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How to Choose a Font: A Science-backed Guide

If you've ever felt overwhelmed by font selection, we've created this article to help you find the clarity you need, as well as the evidence to back your choices. You'll find a list of questions to reflect upon as you select the right typeface for your project.

Laura Busche April 19, 2024 · 7 min read

As any graphic designer will tell you, choosing the perfect font for a project can be a love/hate process. The more prevalent and permanent you expect the font choice to be, the more involved you become in the decision. It usually starts with a font family’s overall look and feel, but you can quickly find yourself in the depths of the type designer’s most detailed choices. Fortunately, many researchers have studied typography and its effects to uncover some strong arguments in favor of a given font for a specific type of project. Throughout this article, I will recap some of the most interesting findings hoping that these science-backed ideas will inspire your decision process. If you’ve ever felt overwhelmed by font selection, I’ve created this article to help you find the clarity you need as well as the evidence to back your choices. After each idea, I’ve included a few questions to reflect upon as you select the right typeface for your project.

1. Consumers are prone to choosing products whose meanings are congruent with their typography.

Fonts connote specific meanings and buyers tend to choose brands and products that signal what they’re about through their typography. A study by Doyle and Bottomley analyzed fonts according to three types of connotations: evaluation (good, pleasant, beautiful, happy), potency (strong, hard, rugged, potent, tough), and activity (active, fast, young, lively). In general, font appropriateness had a high correlation with brand choice. Specifically, their results showed that a typeface should be congruent with the product on the potency and activity dimensions. Questions to guide your font choices:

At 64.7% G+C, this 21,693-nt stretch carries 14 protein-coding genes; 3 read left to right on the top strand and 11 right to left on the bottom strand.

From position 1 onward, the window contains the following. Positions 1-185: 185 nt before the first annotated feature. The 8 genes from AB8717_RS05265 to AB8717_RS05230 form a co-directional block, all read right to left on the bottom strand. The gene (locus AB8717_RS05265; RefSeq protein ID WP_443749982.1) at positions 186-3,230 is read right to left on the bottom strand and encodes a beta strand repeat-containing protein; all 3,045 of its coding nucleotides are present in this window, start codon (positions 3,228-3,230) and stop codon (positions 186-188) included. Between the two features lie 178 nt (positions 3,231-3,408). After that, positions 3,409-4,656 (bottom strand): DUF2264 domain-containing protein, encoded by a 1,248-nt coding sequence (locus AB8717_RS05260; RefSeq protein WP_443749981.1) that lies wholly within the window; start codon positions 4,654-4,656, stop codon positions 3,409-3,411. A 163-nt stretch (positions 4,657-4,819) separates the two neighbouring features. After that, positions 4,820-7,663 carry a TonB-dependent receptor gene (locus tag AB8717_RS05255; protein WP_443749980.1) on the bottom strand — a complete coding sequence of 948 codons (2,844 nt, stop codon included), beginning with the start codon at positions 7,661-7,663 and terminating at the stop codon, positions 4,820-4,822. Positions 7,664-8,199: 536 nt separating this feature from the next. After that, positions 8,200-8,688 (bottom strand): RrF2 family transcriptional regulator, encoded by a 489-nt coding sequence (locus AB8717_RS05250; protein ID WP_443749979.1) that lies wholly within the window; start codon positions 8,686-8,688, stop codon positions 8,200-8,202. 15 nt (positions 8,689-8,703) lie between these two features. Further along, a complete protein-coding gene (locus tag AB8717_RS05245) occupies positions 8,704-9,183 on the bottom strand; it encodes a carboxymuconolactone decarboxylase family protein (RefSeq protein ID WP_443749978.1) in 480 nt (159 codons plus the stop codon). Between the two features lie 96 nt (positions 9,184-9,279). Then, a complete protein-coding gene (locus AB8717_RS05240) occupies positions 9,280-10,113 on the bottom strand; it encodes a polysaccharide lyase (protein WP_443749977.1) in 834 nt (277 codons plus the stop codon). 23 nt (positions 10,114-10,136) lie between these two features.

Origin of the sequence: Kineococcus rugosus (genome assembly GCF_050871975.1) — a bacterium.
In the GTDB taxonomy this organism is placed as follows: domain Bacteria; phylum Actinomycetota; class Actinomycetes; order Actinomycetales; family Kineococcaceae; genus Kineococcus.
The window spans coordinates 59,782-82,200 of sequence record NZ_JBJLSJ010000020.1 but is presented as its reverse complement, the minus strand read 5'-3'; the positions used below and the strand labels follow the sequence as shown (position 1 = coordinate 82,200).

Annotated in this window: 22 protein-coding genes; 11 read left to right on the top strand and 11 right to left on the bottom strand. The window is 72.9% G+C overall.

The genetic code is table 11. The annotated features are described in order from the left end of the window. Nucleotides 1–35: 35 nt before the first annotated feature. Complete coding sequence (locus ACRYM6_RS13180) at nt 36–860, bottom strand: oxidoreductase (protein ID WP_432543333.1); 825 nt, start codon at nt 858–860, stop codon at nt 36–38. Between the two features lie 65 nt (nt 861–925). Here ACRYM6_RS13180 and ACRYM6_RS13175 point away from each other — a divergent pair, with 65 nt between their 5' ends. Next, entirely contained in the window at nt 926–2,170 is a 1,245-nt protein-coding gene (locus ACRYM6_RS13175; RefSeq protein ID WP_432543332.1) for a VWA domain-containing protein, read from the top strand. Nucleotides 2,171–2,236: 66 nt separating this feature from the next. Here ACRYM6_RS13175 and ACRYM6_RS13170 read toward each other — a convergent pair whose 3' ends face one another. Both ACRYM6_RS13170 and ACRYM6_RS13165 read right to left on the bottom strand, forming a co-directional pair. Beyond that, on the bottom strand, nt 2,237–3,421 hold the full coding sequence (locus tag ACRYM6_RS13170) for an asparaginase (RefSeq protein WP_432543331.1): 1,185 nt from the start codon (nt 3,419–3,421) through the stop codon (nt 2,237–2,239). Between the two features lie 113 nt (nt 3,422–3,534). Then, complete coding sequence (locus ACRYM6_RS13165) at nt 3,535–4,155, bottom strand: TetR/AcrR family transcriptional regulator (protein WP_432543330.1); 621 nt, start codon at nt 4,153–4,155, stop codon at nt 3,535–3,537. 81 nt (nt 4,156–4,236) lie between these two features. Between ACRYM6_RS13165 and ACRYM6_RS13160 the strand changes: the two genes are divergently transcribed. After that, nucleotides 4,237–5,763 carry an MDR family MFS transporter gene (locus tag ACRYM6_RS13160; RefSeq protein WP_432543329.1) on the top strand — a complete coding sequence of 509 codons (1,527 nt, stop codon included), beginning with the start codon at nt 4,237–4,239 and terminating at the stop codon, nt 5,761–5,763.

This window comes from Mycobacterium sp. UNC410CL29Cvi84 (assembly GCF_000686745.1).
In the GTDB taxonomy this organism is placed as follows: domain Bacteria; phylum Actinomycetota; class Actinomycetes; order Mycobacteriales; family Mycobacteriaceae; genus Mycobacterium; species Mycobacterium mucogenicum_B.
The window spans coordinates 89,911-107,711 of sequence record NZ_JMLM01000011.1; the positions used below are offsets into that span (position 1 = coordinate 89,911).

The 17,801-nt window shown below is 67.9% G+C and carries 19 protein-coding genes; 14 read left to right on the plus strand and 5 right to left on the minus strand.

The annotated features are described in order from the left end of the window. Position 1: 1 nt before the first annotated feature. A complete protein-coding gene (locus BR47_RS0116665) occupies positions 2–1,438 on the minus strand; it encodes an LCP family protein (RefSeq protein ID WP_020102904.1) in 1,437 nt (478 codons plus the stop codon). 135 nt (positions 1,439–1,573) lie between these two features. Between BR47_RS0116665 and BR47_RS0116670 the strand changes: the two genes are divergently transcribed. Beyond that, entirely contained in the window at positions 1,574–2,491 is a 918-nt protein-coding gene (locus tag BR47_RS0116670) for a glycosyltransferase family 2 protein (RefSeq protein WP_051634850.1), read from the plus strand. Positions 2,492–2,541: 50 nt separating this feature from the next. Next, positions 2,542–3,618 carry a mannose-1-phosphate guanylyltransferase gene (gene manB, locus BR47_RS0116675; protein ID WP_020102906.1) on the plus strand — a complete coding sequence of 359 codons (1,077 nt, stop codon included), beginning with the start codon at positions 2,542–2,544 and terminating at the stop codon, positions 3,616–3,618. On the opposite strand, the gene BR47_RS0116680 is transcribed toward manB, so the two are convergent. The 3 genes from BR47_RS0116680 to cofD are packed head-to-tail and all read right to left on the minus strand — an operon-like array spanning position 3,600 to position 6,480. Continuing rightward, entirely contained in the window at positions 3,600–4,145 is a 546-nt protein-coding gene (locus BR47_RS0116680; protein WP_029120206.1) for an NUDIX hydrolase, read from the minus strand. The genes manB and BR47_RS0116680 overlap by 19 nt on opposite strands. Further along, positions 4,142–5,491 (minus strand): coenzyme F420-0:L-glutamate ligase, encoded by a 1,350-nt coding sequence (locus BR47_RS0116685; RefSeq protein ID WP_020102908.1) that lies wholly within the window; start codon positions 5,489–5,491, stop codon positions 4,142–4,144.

• Is my product’s potency (strength, hardness, ruggedness) conveyed by this type choice?
  • Is my product’s level of activity (speed, youth, liveliness) conveyed by this type choice?

2. Natural fonts are pleasant and engaging, while remaining subtle.

In an article published by the Journal of Marketing, Henderson et al studied the relationship between a font’s design characteristics and the kind of emotional response it elicits in consumers. Responses were classified as pleasing, engaging, reassuring, and prominent. Design characteristics evaluated included elaborateness, naturalness, harmony, flourish, weight, and compressed. After having consumers respond to typefaces using impression measures, researchers discovered that natural had the largest effect in creating both pleasant and engaging experiences. Naturalness, as a design trait, refers to that irregular, organic, unplanned style some fonts exude, as opposed to a machine-made, geometric look. These kinds of fonts were also perceived as less prominent and more subtle. Other findings included the idea that harmony made fonts more reassuring, while elaborateness made them more unsettling. Questions to guide your font choices: 

  • Would my design benefit from a natural-looking typeface?
  • Am I trying to project prominence or subtlety?

3. Typography affects consumers’ ability to understand ads.

Researchers at the University of Alabama and Miami University set out to understand the effects of typographic factors in advertising. The scientists exposed 265 participants to ad stimuli, measuring their reading speed both for an experimental and a control version of the ad. For faster readers exposed to an 8pt. font size, serifs and an increased x-height both improved text legibility.  Questions to guide your font choices: 

  • Is this typeface legible? Is x-height sufficient and are characters properly kerned?
  • What font size will this project’s content be set at? If small, would it benefit from a serif typeface?

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4. Lowercase wordmarks convey friendliness and uppercase wordmarks project strength.

If you’re designing a logo, you’ll find this study particularly interesting. Researchers at the Nankai and Tsinghua universities in China found that consumers feel a certain closeness to lowercase wordmarks, which could drive a higher perception of friendliness from the brand itself. However, uppercase wordmarks were more effective at conveying strength, which could reinforce perceived brand authority. Questions to guide your font choices: